Right to consent to any sale, mortgage, or encumbrance during life of life tenant
Even if the remainderman gets the use and possession only after the death of the life tenant, the remainderman must consent to any mortgage or encumbrance made by the life tenant. For this reason, most lawyers advise grantor-life tenants to refinance the property before executing a life estate deed.
A life estate deed is an irrevocable document. Once done, it cannot be changed anymore. In case the grantor-life tenant needs the property to fund an unexpected expense (such as a medical operation), the grantor-life tenant needs to obtain the remainderman’s consent for a mortgage. This can be problematic especially if supervening events occurred after the execution of the life estate deed that resulted to strained relations between the grantor-life tenant and the remainderman.
The remainderman’s consent may not be needed in a sale by the life tenant of his interest in the property. This means that sale of the life tenant’s interest is limited to such interest, and the buyer only takes the property as a life tenant, subject to the remainderman’s interest. The life tenant cannot sell the entire property free of the remainderman’s interest without the consent of the remainderman.
If the remainderman consents to the life tenant’s sale of the entire property, case law varies from state to state regarding the distribution of the proceeds. Generally, however, the life tenant’s interest is computed based on his life expectancy which is calculated using an actuarial life table.
When the remainderman dies before the life tenant
When the remainderman dies before the life tenant, the remainderman’s estate gets the property. This is because a life tenant is not and cannot be the remainderman.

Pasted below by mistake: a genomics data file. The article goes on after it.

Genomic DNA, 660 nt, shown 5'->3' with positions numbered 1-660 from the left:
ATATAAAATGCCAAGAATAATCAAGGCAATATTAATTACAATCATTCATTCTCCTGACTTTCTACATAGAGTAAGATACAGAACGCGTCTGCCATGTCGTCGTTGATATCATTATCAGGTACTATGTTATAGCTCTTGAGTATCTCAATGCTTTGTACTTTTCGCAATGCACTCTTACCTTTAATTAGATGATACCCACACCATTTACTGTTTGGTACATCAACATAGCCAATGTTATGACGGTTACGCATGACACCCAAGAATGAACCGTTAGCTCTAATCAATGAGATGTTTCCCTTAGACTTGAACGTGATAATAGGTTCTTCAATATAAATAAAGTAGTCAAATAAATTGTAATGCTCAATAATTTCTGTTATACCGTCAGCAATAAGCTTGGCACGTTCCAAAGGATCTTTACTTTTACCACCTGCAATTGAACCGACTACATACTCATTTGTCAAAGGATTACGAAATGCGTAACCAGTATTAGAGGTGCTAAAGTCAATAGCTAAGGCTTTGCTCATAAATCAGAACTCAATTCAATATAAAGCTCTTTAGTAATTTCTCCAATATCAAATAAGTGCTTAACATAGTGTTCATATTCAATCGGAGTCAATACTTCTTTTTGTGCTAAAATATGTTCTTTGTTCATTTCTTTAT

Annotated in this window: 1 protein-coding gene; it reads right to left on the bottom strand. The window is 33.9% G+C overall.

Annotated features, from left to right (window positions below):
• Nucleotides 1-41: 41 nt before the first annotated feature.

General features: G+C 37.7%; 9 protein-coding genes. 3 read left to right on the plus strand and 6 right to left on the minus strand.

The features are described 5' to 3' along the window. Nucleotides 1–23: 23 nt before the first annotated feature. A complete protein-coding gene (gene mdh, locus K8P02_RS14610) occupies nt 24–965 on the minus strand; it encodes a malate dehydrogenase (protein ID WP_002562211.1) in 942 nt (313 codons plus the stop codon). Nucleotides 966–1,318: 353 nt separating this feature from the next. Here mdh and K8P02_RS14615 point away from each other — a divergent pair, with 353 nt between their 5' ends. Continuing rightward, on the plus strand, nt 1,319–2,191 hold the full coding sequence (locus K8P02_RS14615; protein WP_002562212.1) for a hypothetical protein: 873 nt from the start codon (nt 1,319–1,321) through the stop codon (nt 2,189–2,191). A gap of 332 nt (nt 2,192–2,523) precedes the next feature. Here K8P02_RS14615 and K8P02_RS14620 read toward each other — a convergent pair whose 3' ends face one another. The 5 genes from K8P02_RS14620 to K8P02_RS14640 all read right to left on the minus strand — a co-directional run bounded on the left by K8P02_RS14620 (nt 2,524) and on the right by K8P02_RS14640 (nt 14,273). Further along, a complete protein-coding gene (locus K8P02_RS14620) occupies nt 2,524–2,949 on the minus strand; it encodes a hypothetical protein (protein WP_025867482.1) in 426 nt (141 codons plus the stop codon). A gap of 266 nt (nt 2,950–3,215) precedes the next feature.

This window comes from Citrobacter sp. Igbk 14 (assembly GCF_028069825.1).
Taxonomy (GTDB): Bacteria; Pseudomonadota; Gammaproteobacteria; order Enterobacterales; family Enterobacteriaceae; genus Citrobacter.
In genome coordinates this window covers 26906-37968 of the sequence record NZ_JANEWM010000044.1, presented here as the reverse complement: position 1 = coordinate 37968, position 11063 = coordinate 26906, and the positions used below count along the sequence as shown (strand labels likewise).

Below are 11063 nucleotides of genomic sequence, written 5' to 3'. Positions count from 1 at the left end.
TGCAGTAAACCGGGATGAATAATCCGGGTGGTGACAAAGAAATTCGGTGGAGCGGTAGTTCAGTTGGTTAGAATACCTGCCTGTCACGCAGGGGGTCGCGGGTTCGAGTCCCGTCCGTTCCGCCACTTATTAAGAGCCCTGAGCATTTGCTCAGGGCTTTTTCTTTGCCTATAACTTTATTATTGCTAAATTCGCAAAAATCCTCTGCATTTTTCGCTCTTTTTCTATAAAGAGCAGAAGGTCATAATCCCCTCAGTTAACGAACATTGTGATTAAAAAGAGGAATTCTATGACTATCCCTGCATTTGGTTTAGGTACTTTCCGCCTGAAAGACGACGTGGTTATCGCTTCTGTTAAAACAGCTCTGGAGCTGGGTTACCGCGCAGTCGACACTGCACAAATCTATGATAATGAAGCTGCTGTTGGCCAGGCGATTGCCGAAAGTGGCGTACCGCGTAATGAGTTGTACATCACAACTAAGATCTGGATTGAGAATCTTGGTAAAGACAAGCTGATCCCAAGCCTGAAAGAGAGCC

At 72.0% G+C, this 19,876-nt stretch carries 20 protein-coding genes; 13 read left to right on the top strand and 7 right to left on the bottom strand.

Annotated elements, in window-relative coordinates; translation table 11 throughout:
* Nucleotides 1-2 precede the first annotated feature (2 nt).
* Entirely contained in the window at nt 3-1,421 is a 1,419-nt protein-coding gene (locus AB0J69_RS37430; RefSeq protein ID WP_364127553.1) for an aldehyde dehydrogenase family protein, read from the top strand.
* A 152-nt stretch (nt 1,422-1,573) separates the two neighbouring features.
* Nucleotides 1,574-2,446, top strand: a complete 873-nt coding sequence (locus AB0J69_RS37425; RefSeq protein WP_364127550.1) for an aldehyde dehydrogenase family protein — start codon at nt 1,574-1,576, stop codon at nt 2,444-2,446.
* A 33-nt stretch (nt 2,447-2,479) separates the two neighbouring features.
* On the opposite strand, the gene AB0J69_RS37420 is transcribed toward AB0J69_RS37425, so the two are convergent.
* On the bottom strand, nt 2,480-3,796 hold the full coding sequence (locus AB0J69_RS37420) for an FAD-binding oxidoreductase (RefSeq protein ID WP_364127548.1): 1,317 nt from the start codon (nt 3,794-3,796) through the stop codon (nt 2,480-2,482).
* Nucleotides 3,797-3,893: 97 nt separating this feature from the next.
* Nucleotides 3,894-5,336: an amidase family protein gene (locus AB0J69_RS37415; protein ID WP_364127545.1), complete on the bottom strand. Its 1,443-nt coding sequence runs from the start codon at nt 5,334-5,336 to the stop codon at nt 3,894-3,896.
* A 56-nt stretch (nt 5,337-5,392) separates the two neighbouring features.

In case of joint remaindermen, however, the source document (either deed, trust, or will) may state whether the estate or the surviving joint remaindermen get the property in case a remainderman dies before the life tenant. If the source document is silent, most states consider the property transferred to the predeceased remainderman’s estate because case law favors the least transmission of rights.
Although a remainderman has limited rights during the life of the life tenant, the remainderman can request the court for the life tenant to specifically perform his obligations of maintaining the property and paying the mortgage payments, property taxes, and insurance premiums of the property. If the remainderman suspects that the life tenant is wasting or diminishing the value of the property with its occupation, the remainderman can request for a temporary restraining order, prohibiting the life tenant from the commission of certain acts.
The remainderman also has significant power in withholding its consent to the life tenant’s mortgage or encumbrance of the property. If the remainderman consents to the sale of the property, most states distribute the proceeds between the life tenant and the remainderman, based on a computation of the life tenant’s life expectancy.
Remaindermen have rights in a life estate, even if the life tenant is still alive. Though limited, these rights can be enforced in court. If you are a remainderman or life tenant who has questions regarding the life estate deed and your rights, we at the law offices of Albert Goodwin are here for you. We are located in New York, NY. You can call us at 212-233-1233 or send us an email at [email protected].